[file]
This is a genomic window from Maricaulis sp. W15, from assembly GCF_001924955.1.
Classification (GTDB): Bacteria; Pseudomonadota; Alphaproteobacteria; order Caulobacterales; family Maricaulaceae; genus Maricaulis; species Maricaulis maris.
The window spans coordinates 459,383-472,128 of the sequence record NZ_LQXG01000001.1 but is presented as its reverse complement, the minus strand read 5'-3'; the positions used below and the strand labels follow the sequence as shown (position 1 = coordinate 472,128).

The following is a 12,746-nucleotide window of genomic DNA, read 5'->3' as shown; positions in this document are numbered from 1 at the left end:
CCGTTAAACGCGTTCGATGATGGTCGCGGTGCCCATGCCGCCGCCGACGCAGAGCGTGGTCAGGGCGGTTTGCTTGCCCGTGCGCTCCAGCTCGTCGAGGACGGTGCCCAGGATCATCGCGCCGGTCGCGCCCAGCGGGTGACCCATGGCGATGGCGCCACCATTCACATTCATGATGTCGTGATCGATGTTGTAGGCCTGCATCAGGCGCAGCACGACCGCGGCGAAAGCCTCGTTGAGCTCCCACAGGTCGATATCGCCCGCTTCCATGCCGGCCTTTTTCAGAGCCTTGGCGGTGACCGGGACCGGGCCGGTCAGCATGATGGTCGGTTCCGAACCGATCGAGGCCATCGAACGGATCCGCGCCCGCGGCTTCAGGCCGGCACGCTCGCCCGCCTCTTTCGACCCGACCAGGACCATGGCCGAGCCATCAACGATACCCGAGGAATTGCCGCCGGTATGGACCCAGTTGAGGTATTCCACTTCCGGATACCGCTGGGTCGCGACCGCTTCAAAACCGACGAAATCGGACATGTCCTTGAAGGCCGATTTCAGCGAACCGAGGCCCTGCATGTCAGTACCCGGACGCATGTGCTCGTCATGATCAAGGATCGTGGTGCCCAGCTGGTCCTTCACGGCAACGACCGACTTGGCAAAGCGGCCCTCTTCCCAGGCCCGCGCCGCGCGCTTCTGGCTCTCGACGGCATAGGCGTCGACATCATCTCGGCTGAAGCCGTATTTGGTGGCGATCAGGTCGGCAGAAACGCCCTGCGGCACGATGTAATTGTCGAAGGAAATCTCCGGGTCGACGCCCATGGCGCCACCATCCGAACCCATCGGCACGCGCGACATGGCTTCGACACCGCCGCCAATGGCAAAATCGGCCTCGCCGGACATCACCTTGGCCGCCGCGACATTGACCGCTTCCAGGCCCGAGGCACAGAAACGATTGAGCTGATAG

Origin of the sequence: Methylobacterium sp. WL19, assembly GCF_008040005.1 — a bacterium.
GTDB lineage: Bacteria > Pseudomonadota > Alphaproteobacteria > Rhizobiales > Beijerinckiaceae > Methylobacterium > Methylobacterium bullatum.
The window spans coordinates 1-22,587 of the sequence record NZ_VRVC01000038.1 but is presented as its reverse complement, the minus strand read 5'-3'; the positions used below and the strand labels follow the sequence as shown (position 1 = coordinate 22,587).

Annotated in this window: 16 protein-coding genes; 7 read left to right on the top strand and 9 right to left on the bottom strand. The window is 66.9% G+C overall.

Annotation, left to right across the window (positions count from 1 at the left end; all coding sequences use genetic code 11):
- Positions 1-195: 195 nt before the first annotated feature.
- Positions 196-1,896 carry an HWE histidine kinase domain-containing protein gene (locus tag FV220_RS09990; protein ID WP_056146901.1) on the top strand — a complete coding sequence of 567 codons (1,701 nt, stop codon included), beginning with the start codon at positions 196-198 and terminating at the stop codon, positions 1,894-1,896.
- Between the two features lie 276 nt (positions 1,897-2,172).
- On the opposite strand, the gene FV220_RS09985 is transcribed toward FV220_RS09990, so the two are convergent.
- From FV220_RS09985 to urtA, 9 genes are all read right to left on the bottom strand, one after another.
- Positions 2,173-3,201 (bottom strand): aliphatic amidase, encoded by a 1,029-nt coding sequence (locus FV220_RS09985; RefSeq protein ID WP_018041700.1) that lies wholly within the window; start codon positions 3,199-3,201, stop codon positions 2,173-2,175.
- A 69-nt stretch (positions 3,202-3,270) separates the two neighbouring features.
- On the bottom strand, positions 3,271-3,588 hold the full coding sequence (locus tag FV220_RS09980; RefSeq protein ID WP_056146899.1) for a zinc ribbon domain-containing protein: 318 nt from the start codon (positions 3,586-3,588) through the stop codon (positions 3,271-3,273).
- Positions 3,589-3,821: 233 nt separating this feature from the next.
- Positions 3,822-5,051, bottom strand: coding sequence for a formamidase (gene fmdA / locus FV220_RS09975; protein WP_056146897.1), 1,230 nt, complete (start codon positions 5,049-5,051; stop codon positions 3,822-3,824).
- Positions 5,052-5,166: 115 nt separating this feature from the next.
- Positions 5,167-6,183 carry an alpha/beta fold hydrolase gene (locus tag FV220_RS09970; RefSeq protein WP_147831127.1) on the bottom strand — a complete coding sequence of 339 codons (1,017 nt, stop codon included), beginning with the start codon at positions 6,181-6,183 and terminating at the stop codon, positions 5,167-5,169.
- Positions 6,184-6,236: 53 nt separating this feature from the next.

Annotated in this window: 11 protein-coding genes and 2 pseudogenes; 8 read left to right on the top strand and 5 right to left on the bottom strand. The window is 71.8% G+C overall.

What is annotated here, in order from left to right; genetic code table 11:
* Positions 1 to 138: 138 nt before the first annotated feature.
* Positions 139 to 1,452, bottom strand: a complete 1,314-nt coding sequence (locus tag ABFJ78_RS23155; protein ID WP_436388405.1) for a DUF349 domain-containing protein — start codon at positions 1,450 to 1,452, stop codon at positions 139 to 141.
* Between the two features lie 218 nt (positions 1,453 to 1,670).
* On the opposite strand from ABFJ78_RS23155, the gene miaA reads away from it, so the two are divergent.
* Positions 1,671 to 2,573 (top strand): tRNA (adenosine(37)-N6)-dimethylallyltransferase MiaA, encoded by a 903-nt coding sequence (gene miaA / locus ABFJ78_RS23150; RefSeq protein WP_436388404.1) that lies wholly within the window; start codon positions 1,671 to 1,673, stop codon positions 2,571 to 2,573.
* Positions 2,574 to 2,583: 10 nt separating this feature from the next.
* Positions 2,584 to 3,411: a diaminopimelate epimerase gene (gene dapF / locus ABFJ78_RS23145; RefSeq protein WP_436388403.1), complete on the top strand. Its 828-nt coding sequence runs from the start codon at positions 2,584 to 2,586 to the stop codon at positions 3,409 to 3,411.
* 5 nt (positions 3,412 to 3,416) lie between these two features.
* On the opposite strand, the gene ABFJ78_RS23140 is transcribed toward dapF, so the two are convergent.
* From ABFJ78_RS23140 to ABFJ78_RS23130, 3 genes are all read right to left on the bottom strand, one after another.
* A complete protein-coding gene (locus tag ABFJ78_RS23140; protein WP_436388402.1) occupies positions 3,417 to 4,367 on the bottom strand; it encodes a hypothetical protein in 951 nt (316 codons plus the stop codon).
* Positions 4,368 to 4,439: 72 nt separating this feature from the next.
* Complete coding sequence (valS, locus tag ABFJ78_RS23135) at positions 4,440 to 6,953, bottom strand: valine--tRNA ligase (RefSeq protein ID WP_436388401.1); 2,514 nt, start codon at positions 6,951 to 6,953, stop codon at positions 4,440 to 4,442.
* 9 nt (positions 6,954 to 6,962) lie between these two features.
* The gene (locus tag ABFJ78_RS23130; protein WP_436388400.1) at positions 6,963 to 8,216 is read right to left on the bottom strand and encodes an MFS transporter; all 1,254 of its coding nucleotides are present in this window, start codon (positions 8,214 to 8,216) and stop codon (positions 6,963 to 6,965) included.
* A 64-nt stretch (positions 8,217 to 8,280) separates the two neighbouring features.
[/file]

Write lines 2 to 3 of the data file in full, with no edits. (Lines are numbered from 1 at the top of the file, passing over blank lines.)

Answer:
Classification (GTDB): Bacteria; Pseudomonadota; Alphaproteobacteria; order Caulobacterales; family Maricaulaceae; genus Maricaulis; species Maricaulis maris.
The window spans coordinates 459,383-472,128 of the sequence record NZ_LQXG01000001.1 but is presented as its reverse complement, the minus strand read 5'-3'; the positions used below and the strand labels follow the sequence as shown (position 1 = coordinate 472,128).